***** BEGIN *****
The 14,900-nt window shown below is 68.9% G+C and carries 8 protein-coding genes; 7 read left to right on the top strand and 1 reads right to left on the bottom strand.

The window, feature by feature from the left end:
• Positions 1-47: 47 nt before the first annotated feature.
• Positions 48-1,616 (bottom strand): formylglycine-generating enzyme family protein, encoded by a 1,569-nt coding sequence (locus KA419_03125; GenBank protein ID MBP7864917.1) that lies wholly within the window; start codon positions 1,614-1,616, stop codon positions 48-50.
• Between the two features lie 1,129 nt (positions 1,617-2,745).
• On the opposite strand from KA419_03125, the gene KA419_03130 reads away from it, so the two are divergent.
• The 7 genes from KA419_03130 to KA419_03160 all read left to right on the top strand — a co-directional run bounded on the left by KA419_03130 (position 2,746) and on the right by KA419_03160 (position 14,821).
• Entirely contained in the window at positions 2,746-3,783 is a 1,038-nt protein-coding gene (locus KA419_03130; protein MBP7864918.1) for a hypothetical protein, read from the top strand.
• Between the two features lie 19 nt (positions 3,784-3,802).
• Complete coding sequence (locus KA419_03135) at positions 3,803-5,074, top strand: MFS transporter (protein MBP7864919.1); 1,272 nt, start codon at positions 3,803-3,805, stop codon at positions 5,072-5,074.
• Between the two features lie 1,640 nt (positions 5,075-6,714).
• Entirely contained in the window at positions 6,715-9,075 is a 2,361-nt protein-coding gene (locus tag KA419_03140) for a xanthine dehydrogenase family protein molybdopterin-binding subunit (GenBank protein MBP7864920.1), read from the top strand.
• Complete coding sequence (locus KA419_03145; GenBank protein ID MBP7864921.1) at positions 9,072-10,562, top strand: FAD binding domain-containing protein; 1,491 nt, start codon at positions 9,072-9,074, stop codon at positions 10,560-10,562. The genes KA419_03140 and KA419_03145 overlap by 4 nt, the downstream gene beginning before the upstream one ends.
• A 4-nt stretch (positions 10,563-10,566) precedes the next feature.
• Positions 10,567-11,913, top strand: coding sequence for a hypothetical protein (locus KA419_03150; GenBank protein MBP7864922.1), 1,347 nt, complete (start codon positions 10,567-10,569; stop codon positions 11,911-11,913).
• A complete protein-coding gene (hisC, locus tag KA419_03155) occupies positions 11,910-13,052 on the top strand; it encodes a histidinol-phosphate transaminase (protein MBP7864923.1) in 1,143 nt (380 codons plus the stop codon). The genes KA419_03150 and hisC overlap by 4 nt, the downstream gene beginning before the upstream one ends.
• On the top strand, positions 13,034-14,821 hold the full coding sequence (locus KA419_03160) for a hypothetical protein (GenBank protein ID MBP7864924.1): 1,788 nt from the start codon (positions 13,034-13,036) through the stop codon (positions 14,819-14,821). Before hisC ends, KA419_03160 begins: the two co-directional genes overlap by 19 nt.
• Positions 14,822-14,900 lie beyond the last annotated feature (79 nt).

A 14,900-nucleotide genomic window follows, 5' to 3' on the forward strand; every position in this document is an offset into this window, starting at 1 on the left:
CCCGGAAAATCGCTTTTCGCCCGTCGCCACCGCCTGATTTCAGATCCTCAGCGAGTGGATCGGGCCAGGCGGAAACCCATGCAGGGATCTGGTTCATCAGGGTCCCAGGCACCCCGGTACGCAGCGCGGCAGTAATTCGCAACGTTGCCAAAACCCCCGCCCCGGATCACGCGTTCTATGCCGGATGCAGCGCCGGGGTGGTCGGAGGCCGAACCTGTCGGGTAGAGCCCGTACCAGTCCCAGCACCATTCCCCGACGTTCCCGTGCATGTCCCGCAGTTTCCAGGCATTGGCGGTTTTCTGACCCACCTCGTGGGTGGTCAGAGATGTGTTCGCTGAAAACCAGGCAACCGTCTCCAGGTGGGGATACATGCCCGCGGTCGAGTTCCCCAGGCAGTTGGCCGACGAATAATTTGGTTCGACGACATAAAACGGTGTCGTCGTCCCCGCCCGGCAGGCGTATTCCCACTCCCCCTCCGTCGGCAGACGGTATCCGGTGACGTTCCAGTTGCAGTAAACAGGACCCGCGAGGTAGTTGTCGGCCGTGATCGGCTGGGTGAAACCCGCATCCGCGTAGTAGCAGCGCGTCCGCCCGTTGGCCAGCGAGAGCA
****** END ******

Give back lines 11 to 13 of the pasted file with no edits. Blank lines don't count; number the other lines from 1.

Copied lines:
• Between the two features lie 1,640 nt (positions 5,075-6,714).
• Entirely contained in the window at positions 6,715-9,075 is a 2,361-nt protein-coding gene (locus tag KA419_03140) for a xanthine dehydrogenase family protein molybdopterin-binding subunit (GenBank protein MBP7864920.1), read from the top strand.
• Complete coding sequence (locus KA419_03145; GenBank protein ID MBP7864921.1) at positions 9,072-10,562, top strand: FAD binding domain-containing protein; 1,491 nt, start codon at positions 9,072-9,074, stop codon at positions 10,560-10,562. The genes KA419_03140 and KA419_03145 overlap by 4 nt, the downstream gene beginning before the upstream one ends.